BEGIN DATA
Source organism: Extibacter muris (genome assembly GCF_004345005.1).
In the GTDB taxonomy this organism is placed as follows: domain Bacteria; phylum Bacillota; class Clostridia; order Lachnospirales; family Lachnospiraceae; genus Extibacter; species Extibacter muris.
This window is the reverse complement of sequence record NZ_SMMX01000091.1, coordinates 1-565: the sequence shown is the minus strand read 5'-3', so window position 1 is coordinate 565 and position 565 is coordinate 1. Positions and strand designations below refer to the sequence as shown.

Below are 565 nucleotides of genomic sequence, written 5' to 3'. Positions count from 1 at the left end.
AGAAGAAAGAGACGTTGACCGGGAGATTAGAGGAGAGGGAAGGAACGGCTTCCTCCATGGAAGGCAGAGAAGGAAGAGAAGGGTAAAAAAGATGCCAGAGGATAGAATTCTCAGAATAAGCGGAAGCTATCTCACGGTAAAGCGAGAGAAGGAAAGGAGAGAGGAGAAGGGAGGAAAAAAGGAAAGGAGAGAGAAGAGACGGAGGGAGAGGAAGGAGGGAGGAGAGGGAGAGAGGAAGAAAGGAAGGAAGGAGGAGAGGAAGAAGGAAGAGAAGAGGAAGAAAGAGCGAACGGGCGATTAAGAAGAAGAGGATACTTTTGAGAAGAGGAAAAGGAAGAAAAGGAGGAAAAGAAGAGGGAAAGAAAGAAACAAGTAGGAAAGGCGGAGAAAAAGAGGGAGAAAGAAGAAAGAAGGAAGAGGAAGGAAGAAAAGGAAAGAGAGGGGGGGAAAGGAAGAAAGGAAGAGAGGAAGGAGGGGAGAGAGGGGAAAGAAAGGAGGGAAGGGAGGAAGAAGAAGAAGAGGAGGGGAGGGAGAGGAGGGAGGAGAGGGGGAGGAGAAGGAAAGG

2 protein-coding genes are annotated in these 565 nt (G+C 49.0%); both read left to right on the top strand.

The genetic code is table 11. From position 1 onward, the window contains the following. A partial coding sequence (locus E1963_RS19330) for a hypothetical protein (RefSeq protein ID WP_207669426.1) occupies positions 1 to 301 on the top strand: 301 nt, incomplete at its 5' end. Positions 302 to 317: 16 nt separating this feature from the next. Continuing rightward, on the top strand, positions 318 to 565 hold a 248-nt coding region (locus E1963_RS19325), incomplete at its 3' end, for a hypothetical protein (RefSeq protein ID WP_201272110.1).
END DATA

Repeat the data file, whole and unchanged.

Source organism: Extibacter muris (genome assembly GCF_004345005.1).
In the GTDB taxonomy this organism is placed as follows: domain Bacteria; phylum Bacillota; class Clostridia; order Lachnospirales; family Lachnospiraceae; genus Extibacter; species Extibacter muris.
This window is the reverse complement of sequence record NZ_SMMX01000091.1, coordinates 1-565: the sequence shown is the minus strand read 5'-3', so window position 1 is coordinate 565 and position 565 is coordinate 1. Positions and strand designations below refer to the sequence as shown.

Below are 565 nucleotides of genomic sequence, written 5' to 3'. Positions count from 1 at the left end.
AGAAGAAAGAGACGTTGACCGGGAGATTAGAGGAGAGGGAAGGAACGGCTTCCTCCATGGAAGGCAGAGAAGGAAGAGAAGGGTAAAAAAGATGCCAGAGGATAGAATTCTCAGAATAAGCGGAAGCTATCTCACGGTAAAGCGAGAGAAGGAAAGGAGAGAGGAGAAGGGAGGAAAAAAGGAAAGGAGAGAGAAGAGACGGAGGGAGAGGAAGGAGGGAGGAGAGGGAGAGAGGAAGAAAGGAAGGAAGGAGGAGAGGAAGAAGGAAGAGAAGAGGAAGAAAGAGCGAACGGGCGATTAAGAAGAAGAGGATACTTTTGAGAAGAGGAAAAGGAAGAAAAGGAGGAAAAGAAGAGGGAAAGAAAGAAACAAGTAGGAAAGGCGGAGAAAAAGAGGGAGAAAGAAGAAAGAAGGAAGAGGAAGGAAGAAAAGGAAAGAGAGGGGGGGAAAGGAAGAAAGGAAGAGAGGAAGGAGGGGAGAGAGGGGAAAGAAAGGAGGGAAGGGAGGAAGAAGAAGAAGAGGAGGGGAGGGAGAGGAGGGAGGAGAGGGGGAGGAGAAGGAAAGG

2 protein-coding genes are annotated in these 565 nt (G+C 49.0%); both read left to right on the top strand.

The genetic code is table 11. From position 1 onward, the window contains the following. A partial coding sequence (locus E1963_RS19330) for a hypothetical protein (RefSeq protein ID WP_207669426.1) occupies positions 1 to 301 on the top strand: 301 nt, incomplete at its 5' end. Positions 302 to 317: 16 nt separating this feature from the next. Continuing rightward, on the top strand, positions 318 to 565 hold a 248-nt coding region (locus E1963_RS19325), incomplete at its 3' end, for a hypothetical protein (RefSeq protein ID WP_201272110.1).